More bank service fees
Banks may also charge fees for special one-time services that are not included in the daily operation of your account. There may not always be a way to avoid the fee for these services but knowing more about them can help you understand if they are expenses you might encounter. You might even be able to find alternative options.
Foreign transaction fee
These fees are assessed any time you are traveling abroad and accessing your money in another currency. This fee can be a flat fee or a percentage of the amount of money you spend. Ask your bank or credit union for more information before traveling overseas. (Bonus tip: it's a good idea to let your financial institution know you will be accessing funds from another country so it does not trigger a fraudulent alert that might impact your ability to use your debit card.)
If you have money in an account that you rarely or never access, you can be charged a dormant account fee after a period of time. With the easy accessibility of your money from almost anywhere with mobile banking, it likely makes more sense to close the account and move the funds to your personal accounts that you use on a regular basis.
Stop payment fee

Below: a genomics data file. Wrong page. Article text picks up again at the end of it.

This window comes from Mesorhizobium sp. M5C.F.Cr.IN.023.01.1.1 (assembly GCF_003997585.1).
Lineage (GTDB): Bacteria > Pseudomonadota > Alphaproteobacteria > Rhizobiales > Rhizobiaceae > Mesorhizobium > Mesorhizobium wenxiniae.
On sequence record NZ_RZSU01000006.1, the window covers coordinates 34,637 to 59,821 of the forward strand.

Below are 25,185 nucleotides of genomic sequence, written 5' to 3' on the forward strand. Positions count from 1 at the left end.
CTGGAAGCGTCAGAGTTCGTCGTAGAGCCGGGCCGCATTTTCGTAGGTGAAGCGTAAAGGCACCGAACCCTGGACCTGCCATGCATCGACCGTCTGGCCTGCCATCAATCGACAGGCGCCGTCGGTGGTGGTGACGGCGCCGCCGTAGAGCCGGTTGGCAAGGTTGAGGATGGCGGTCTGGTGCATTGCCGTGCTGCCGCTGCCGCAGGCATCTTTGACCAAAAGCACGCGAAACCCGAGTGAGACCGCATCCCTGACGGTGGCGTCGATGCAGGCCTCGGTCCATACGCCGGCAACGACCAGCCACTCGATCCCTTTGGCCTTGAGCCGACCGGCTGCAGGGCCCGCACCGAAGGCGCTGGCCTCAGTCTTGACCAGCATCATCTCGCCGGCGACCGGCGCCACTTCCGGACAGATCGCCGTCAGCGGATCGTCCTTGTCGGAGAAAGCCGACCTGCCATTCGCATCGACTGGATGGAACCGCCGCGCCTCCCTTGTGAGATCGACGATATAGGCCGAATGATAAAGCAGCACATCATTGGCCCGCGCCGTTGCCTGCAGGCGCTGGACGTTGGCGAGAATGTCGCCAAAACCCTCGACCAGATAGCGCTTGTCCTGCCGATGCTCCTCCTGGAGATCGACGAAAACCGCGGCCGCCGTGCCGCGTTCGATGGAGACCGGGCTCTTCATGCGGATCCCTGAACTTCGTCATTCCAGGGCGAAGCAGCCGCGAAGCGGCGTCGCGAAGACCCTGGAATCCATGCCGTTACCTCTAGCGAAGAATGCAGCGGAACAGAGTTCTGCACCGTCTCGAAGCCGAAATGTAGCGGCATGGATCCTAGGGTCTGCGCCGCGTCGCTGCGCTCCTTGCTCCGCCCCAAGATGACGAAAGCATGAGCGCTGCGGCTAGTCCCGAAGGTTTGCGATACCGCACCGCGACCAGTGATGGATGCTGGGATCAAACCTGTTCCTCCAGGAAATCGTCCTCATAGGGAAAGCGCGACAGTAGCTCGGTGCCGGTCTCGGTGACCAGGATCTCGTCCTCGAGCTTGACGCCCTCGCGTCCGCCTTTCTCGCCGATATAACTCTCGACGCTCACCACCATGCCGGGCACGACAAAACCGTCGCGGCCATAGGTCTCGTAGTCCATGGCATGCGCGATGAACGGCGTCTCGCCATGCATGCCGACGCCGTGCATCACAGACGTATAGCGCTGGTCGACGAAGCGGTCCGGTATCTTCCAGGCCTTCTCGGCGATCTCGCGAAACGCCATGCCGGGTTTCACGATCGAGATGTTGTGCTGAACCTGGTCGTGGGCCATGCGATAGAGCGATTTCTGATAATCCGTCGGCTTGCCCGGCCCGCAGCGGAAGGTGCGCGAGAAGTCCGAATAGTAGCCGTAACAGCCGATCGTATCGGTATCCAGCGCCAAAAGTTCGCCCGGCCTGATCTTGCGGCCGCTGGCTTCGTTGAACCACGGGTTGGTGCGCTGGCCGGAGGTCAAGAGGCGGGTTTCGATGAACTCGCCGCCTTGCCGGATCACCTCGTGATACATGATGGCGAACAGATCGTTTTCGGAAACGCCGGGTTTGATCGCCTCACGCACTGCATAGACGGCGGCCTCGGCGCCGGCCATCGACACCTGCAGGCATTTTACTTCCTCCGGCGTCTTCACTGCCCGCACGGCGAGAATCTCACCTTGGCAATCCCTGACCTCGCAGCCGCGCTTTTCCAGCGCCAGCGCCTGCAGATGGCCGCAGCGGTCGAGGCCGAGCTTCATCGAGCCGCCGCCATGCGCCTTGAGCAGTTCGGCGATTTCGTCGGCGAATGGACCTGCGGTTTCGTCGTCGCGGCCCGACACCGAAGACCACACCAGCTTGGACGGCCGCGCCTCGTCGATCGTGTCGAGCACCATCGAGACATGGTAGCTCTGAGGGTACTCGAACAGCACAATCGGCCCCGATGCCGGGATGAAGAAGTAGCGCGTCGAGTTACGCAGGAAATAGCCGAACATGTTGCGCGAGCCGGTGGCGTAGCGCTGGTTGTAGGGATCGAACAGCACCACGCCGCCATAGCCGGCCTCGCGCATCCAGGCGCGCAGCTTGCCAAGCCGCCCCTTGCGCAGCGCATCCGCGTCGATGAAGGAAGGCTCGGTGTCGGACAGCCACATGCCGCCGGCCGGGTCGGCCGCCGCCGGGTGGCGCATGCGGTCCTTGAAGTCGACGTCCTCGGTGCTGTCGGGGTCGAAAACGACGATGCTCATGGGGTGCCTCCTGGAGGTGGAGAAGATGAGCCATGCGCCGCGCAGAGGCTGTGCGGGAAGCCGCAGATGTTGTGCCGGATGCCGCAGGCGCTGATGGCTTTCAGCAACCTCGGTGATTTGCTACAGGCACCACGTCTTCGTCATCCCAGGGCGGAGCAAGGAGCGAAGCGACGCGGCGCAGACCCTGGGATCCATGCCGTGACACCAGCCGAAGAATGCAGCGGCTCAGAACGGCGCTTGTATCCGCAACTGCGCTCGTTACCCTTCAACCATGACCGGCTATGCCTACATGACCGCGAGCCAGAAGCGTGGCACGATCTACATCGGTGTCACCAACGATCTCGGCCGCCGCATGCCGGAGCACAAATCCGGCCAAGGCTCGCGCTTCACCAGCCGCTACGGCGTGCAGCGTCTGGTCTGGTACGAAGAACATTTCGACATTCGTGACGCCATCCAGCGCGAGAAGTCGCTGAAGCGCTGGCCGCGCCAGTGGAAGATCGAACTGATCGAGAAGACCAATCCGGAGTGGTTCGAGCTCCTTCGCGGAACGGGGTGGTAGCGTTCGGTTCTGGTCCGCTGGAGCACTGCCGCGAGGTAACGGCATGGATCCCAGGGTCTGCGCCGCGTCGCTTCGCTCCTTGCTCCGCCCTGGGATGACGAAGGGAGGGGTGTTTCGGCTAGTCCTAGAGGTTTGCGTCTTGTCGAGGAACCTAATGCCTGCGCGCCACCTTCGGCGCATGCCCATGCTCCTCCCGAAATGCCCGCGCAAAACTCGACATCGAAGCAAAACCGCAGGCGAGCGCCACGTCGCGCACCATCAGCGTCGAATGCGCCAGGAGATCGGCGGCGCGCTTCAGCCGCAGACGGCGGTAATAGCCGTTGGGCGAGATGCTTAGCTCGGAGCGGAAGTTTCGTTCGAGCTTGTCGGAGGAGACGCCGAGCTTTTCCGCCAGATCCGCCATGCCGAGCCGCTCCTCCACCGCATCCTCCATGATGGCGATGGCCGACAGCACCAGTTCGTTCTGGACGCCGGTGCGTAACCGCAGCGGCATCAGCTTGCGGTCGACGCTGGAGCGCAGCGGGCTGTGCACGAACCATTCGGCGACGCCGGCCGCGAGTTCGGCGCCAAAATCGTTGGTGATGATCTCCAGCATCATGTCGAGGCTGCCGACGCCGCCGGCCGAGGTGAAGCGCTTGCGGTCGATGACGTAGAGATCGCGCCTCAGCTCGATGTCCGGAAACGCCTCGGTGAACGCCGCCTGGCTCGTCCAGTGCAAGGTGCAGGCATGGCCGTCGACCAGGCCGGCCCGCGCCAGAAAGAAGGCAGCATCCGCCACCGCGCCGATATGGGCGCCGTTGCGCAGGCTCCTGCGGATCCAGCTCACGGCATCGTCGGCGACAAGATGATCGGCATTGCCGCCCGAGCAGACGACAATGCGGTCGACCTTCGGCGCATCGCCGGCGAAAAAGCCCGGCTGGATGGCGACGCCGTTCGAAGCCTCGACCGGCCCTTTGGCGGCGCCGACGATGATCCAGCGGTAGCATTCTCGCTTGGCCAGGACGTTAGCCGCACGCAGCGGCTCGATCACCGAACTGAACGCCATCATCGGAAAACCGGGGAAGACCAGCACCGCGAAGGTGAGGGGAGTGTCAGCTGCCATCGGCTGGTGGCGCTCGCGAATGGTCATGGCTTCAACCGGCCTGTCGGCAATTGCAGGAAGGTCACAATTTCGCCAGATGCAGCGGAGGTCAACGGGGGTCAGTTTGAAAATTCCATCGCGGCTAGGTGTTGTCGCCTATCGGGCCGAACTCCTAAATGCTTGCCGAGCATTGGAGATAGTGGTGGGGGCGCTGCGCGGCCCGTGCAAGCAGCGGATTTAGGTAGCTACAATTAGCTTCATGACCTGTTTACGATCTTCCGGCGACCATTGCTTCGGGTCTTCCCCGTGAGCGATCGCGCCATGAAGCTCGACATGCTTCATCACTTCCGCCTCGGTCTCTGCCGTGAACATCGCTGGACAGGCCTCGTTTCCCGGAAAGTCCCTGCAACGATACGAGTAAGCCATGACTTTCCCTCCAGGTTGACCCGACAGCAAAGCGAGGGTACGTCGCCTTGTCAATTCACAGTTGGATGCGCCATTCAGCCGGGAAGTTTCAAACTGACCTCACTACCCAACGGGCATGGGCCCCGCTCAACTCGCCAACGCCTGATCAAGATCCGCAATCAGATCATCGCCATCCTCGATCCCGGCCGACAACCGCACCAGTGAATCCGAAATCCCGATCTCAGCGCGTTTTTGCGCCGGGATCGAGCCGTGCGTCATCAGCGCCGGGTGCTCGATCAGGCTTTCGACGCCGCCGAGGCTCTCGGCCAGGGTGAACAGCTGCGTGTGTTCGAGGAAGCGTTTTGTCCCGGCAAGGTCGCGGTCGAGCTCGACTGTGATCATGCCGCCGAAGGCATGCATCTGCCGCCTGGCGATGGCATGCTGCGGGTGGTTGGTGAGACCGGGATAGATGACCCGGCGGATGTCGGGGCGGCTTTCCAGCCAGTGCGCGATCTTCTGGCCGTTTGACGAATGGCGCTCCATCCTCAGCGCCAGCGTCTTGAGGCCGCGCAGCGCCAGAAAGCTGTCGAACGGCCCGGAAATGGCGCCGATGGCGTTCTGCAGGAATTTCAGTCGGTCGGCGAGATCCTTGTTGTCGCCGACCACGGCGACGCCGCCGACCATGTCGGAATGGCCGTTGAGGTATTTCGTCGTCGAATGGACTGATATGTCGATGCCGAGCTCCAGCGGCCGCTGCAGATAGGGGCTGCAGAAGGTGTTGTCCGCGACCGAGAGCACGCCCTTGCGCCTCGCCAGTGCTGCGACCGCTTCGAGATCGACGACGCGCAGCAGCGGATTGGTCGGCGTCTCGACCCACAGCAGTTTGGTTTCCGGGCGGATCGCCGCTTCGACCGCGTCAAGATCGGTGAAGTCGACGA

If you write a check and then decide you need the payment to not go to the payee, there are specific windows of time you can request that the payment be stopped. Because it involves a number of steps, often another bank on the other end, and a level of urgency, this is one of those fees that are difficult to avoid.
Stop payment fees often happen when a check is lost, either in transit to its recipient or by the recipient. Using digital payments, or P2P services, can eliminate the need for paper checks and stop payment fees.
Wire transfer fee
If you are sending a sizable amount of money, such as the down payment on a vehicle or home, you may need to send the money to another financial institution using a wire transfer. The amounts vary for domestic versus international wire fees, but there are alternatives depending on where the money is going and how the recipient prefers to be paid.
Before sending a wire transfer, ask at your community bank or credit union what alternatives may be available to move money, especially for larger transfers with charges that depend on the amount being moved.
Time to ditch the fees
Understanding the reasoning behind bank fees may not help when it comes to easing your frustration over them, but hopefully, it clears up some confusion as to why fees are implemented by banks and how those charges hit your account.
From mobile check deposit to direct deposit, there are so many more features to move your money without incurring fees. Banking with your community bank or credit union, using their mobile banking app, and just keeping regular tabs on your balances and spending can help you dodge most fees.
Now that you have all the information, you can find a bank account that fits your wants and needs. If you're ready to ditch those fees for good, consider a Kasasa account. Kasasa offers (actually) free checking and savings accounts, that payout rewards each month, as well as refund your ATM withdrawal fees.
*Qualifications, limits and other requirements apply. See financial institution for details.